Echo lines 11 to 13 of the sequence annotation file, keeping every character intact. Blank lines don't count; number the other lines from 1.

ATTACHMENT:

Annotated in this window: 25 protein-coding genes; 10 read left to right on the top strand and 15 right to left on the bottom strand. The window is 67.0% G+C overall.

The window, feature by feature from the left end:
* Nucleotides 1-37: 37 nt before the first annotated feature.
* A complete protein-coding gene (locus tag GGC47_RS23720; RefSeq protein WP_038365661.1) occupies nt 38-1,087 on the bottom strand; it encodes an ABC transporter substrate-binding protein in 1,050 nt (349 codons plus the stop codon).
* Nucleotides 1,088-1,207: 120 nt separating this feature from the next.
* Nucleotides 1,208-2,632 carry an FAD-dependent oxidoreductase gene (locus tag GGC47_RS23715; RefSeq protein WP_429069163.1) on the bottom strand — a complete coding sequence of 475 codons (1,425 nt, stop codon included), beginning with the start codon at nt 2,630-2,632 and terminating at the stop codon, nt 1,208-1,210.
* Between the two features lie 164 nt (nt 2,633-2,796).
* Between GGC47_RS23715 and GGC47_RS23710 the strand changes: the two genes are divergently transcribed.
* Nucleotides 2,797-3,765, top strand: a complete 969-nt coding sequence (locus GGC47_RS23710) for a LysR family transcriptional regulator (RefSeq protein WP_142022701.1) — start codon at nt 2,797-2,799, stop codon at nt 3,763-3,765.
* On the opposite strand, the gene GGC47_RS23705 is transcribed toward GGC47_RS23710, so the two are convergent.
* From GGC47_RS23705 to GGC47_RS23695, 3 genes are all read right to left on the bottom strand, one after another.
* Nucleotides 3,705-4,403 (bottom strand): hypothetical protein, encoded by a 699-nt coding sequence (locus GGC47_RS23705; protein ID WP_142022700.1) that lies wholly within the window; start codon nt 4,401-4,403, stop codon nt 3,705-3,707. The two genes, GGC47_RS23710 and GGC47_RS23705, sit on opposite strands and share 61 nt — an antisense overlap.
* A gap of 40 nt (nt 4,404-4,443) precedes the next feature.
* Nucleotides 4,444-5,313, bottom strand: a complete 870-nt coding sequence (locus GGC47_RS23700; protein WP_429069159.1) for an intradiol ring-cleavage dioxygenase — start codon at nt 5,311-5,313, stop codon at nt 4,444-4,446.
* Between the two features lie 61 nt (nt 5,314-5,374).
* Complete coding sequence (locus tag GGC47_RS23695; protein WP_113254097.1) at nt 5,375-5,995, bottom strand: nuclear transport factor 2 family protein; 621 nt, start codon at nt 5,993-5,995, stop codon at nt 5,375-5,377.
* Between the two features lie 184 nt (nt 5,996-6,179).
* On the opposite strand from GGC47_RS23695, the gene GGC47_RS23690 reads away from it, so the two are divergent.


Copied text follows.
* From GGC47_RS23705 to GGC47_RS23695, 3 genes are all read right to left on the bottom strand, one after another.
* Nucleotides 3,705-4,403 (bottom strand): hypothetical protein, encoded by a 699-nt coding sequence (locus GGC47_RS23705; protein ID WP_142022700.1) that lies wholly within the window; start codon nt 4,401-4,403, stop codon nt 3,705-3,707. The two genes, GGC47_RS23710 and GGC47_RS23705, sit on opposite strands and share 61 nt — an antisense overlap.
* A gap of 40 nt (nt 4,404-4,443) precedes the next feature.